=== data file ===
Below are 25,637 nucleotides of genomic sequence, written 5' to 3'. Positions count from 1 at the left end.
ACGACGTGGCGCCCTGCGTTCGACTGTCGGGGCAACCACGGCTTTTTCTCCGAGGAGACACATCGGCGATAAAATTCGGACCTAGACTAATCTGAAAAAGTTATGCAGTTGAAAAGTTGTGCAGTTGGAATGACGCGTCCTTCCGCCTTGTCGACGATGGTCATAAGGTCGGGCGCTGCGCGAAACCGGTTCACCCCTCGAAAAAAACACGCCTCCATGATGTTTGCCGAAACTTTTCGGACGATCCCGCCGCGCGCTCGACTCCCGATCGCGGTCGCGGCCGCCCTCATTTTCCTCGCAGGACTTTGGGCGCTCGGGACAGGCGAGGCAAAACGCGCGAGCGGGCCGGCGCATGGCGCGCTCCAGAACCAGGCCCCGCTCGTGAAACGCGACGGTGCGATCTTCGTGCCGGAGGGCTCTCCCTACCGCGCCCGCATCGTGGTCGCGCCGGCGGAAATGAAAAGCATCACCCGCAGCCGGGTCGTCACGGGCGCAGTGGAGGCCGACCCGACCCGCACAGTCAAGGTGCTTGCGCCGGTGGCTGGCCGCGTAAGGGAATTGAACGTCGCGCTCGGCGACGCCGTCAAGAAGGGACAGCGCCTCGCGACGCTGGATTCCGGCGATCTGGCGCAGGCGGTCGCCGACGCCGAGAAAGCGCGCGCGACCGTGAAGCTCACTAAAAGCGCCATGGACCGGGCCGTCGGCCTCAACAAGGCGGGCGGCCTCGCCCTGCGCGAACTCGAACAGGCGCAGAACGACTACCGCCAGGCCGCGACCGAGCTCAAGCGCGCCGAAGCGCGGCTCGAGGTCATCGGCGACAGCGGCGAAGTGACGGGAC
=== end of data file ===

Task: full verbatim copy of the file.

Below are 25,637 nucleotides of genomic sequence, written 5' to 3'. Positions count from 1 at the left end.
ACGACGTGGCGCCCTGCGTTCGACTGTCGGGGCAACCACGGCTTTTTCTCCGAGGAGACACATCGGCGATAAAATTCGGACCTAGACTAATCTGAAAAAGTTATGCAGTTGAAAAGTTGTGCAGTTGGAATGACGCGTCCTTCCGCCTTGTCGACGATGGTCATAAGGTCGGGCGCTGCGCGAAACCGGTTCACCCCTCGAAAAAAACACGCCTCCATGATGTTTGCCGAAACTTTTCGGACGATCCCGCCGCGCGCTCGACTCCCGATCGCGGTCGCGGCCGCCCTCATTTTCCTCGCAGGACTTTGGGCGCTCGGGACAGGCGAGGCAAAACGCGCGAGCGGGCCGGCGCATGGCGCGCTCCAGAACCAGGCCCCGCTCGTGAAACGCGACGGTGCGATCTTCGTGCCGGAGGGCTCTCCCTACCGCGCCCGCATCGTGGTCGCGCCGGCGGAAATGAAAAGCATCACCCGCAGCCGGGTCGTCACGGGCGCAGTGGAGGCCGACCCGACCCGCACAGTCAAGGTGCTTGCGCCGGTGGCTGGCCGCGTAAGGGAATTGAACGTCGCGCTCGGCGACGCCGTCAAGAAGGGACAGCGCCTCGCGACGCTGGATTCCGGCGATCTGGCGCAGGCGGTCGCCGACGCCGAGAAAGCGCGCGCGACCGTGAAGCTCACTAAAAGCGCCATGGACCGGGCCGTCGGCCTCAACAAGGCGGGCGGCCTCGCCCTGCGCGAACTCGAACAGGCGCAGAACGACTACCGCCAGGCCGCGACCGAGCTCAAGCGCGCCGAAGCGCGGCTCGAGGTCATCGGCGACAGCGGCGAAGTGACGGGAC